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2015 pasture grub inquiries in South Dakota.
Anitha Chirumamilla, former SDSU Extension Entomology Specialist


Written collaboratively by Anitha Chirumamilla (former SDSU Extension Entomology Field Specialist) Amanda Bachmann and Pete Bauman.

Grubs can be a recurring problem in South Dakota pastures, and recently SDSU Extension staff have fielded many inquiries. While damage from grubs can occur in any region, the majority of landowner concerns have generally originated from the south central portion of the state.

Life History & Life Cycle

Grubs are the larvae of beetles in the Scarabaeidae family, and are commonly called white grubs. There are three beetles that can cause damage in pastures as grubs: May/June beetle (native), Green June beetle (native), and European Chafer (introduced). A fourth species present in South Dakota is the Japanese beetle which is known to damage turf but is not thought to contribute to pasture damage as are the other three. Identifying the species damaging your pasture is important as understanding their lifecycle is key to understanding their damage potential and management strategies.

The white grub species are distinguished by the hair patterns on the rear end of the grub. Recent samples received from Kimball, SD were identified as grubs of the May/June beetle. It is assumed that most pasture damage that occurs in South Dakota is the result of the foraging activities of the May/June beetle grub. The larvae of June beetles are also known as true white grubs (Figure 1). The grubs are curled in a ‘C’ shape with a “zipper” pattern of hairs (two parallel rows) on the underside of their posterior end (Figure 2). Adults are shiny reddish brown in color and often seen attracted to lights. The May/June beetle has up to a three-year life cycle and damages grasses by feeding directly on their roots. In contrast the Green June beetle has a one-year life cycle and forages on decaying organic matter and damages grasses due to their surface burrowing. European chafers also feed directly on roots and have a one-year life cycle.

Fig. 1. June beetle larva (true white grub).
A. Chirumamilla
Fig. 2. Characteristic “zipper” hair pattern on rear end of the grub.
A. Chirumamilla
 

As stated, the June beetles have a three-year life cycle which makes it a more difficult species to control. They spend two years as grubs and emerge in the third year as an adult beetle.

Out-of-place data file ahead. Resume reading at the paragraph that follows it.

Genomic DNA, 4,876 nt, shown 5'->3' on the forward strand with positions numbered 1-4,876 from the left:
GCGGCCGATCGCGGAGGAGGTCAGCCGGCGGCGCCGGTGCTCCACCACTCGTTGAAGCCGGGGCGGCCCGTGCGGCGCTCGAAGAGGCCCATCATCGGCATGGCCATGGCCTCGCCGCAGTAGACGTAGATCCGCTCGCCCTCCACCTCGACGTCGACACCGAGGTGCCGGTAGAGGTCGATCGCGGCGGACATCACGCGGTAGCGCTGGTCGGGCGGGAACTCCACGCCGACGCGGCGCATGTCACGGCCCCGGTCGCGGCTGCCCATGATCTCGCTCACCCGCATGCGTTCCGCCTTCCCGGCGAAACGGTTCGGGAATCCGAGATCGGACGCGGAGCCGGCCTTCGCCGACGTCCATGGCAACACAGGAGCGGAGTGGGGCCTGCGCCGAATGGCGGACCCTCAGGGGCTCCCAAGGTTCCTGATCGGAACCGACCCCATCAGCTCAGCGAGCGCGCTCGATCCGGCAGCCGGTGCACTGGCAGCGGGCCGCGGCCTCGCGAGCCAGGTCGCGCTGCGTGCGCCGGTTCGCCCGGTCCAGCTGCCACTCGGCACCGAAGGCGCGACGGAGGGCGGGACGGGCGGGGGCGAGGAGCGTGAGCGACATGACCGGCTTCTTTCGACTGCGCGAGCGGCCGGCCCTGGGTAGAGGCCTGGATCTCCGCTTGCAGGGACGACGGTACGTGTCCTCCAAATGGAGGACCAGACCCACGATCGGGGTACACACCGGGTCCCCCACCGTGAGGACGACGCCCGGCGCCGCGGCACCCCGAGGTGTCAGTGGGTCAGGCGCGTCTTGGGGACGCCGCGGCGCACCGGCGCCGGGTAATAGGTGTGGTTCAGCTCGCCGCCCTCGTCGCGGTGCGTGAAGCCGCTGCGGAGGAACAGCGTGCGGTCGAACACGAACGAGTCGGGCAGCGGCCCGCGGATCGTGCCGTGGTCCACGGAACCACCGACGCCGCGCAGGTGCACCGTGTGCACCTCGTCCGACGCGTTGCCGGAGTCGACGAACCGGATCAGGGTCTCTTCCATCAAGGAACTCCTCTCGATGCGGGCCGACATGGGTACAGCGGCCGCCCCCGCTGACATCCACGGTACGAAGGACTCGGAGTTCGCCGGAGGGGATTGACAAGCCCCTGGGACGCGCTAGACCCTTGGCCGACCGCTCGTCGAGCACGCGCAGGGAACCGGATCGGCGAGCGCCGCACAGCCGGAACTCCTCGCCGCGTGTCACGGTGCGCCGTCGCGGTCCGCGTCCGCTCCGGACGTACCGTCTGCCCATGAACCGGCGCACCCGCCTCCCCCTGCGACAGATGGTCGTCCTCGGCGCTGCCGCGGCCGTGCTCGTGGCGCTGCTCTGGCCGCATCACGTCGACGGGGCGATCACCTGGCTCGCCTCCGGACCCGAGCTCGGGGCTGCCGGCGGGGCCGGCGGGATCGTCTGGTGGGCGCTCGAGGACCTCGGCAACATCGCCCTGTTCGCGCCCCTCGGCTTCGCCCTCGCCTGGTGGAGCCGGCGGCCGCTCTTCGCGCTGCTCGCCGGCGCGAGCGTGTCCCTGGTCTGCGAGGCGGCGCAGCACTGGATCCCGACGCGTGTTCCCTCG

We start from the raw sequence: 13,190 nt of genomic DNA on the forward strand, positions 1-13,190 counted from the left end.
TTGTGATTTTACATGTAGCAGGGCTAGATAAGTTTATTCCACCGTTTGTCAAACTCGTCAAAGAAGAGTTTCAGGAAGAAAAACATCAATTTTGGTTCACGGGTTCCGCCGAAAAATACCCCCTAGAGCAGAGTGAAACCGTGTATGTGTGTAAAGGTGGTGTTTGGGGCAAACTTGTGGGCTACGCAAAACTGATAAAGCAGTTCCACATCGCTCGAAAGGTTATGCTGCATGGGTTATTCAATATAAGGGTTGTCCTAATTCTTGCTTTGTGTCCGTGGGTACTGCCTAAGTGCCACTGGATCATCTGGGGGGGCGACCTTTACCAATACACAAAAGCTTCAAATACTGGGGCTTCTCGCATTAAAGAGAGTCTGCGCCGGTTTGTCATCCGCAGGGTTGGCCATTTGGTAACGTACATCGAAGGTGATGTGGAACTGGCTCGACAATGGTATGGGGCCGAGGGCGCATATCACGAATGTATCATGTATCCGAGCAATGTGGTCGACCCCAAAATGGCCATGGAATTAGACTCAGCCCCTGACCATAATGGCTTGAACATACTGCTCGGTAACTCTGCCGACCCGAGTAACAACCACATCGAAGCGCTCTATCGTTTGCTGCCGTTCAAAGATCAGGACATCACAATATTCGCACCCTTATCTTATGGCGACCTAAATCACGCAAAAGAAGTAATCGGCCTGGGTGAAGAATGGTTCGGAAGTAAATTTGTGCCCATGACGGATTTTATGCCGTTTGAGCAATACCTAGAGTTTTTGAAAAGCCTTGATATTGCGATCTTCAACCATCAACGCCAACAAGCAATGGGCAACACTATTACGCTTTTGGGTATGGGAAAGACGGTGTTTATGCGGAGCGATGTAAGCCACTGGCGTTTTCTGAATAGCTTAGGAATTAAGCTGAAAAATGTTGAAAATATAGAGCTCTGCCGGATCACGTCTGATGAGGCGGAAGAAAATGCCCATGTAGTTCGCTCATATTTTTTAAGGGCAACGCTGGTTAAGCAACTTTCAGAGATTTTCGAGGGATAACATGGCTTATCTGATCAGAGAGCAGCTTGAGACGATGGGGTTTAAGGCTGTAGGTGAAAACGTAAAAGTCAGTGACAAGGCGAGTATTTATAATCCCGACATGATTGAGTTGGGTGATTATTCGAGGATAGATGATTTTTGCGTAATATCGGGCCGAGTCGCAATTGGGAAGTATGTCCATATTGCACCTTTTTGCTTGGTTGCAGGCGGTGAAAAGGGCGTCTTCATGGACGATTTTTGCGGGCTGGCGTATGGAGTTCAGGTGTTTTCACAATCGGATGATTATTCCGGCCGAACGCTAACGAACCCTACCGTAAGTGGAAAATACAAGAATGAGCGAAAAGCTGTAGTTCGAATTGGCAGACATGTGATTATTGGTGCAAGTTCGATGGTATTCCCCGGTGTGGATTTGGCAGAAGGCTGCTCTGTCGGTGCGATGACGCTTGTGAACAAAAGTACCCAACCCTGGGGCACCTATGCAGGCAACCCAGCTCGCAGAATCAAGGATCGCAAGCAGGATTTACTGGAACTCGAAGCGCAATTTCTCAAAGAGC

• Year 1 - The adult beetles emerge in May and June and lay their eggs in the soil. The hatched grubs feed until late fall and overwinter in the deeper layers of the soil.
  • Year 2 - In the spring, the grubs move close to the soil surface and continue feeding on the roots all season. By the end of fall, the grubs reach maturity and burrow deep into the soil to overwinter.
  • Year 3 - In the spring, the fully grown grubs move back to the surface to feed on the roots until July and then undergo pupation. Adults emerge in few weeks but remain in the soil for winter and emerge in the following spring (Figure 3).
Figure 3. June beetle adult.
Anitha Chirumamilla, former SDSU Extension Entomology Specialist
 

Assessing Grub Infestations

Grubs cause damage by feeding on the grass roots, resulting in brown dead patches in pastures and other grasslands (Figure 4). The presence of grubs in damaged spots can be verified by digging the soil about 1 foot deep in a square foot area and sifting the soil. No specific density has been established to assess infestation levels in South Dakota, but generally several (5 or more) grubs per square foot appear to be a fairly dense population.

Grubs generally infest areas of pastures where shallow-rooted non-native cool season grasses such as smooth bromegrass, Kentucky bluegrass, downy brome, or cheatgrasses have established. These areas also tend to be moist and are not at the extremes of being too wet or too dry. Most producers report infestations in moist but well drained lowlands or on the sides of slopes where moisture conditions are not at the extremes. Rarely do grubs significantly impact areas of healthy native vegetation with deeper more robust root systems. Some have reported infestations are heavier within ¼ to ½ mile of trees or shelterbelts where adult beetles generally congregate for breeding.

Figure 4. Typical infestation along I-90 near Chamberlain. Road ditches such as this are generally comprised of exotic grass species such as Kentucky bluegrass.
Jim Ristau, Pheasants Forever
 

Preventative Management